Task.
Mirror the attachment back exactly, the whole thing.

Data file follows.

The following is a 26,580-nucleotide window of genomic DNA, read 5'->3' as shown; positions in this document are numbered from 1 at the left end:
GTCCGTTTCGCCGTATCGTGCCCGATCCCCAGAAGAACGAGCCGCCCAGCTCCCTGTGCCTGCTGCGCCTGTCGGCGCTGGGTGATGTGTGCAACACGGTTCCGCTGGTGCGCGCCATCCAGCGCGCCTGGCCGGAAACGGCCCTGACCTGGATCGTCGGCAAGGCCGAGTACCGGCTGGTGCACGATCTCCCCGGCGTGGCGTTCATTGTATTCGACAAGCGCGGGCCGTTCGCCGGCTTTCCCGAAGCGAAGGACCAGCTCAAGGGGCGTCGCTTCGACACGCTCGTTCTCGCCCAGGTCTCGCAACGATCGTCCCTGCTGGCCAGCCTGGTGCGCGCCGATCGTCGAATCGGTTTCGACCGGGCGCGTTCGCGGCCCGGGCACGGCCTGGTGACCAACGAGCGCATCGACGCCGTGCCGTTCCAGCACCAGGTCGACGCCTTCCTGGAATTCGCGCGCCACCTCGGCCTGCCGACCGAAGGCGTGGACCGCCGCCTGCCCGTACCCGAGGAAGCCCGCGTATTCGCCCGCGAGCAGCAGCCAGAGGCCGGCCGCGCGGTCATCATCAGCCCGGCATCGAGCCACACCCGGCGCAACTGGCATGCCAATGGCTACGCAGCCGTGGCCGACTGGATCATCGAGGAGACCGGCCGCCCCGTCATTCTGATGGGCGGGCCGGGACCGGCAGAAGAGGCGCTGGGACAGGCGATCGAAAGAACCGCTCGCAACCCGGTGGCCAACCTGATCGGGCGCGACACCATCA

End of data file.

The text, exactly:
The following is a 26,580-nucleotide window of genomic DNA, read 5'->3' as shown; positions in this document are numbered from 1 at the left end:
GTCCGTTTCGCCGTATCGTGCCCGATCCCCAGAAGAACGAGCCGCCCAGCTCCCTGTGCCTGCTGCGCCTGTCGGCGCTGGGTGATGTGTGCAACACGGTTCCGCTGGTGCGCGCCATCCAGCGCGCCTGGCCGGAAACGGCCCTGACCTGGATCGTCGGCAAGGCCGAGTACCGGCTGGTGCACGATCTCCCCGGCGTGGCGTTCATTGTATTCGACAAGCGCGGGCCGTTCGCCGGCTTTCCCGAAGCGAAGGACCAGCTCAAGGGGCGTCGCTTCGACACGCTCGTTCTCGCCCAGGTCTCGCAACGATCGTCCCTGCTGGCCAGCCTGGTGCGCGCCGATCGTCGAATCGGTTTCGACCGGGCGCGTTCGCGGCCCGGGCACGGCCTGGTGACCAACGAGCGCATCGACGCCGTGCCGTTCCAGCACCAGGTCGACGCCTTCCTGGAATTCGCGCGCCACCTCGGCCTGCCGACCGAAGGCGTGGACCGCCGCCTGCCCGTACCCGAGGAAGCCCGCGTATTCGCCCGCGAGCAGCAGCCAGAGGCCGGCCGCGCGGTCATCATCAGCCCGGCATCGAGCCACACCCGGCGCAACTGGCATGCCAATGGCTACGCAGCCGTGGCCGACTGGATCATCGAGGAGACCGGCCGCCCCGTCATTCTGATGGGCGGGCCGGGACCGGCAGAAGAGGCGCTGGGACAGGCGATCGAAAGAACCGCTCGCAACCCGGTGGCCAACCTGATCGGGCGCGACACCATCA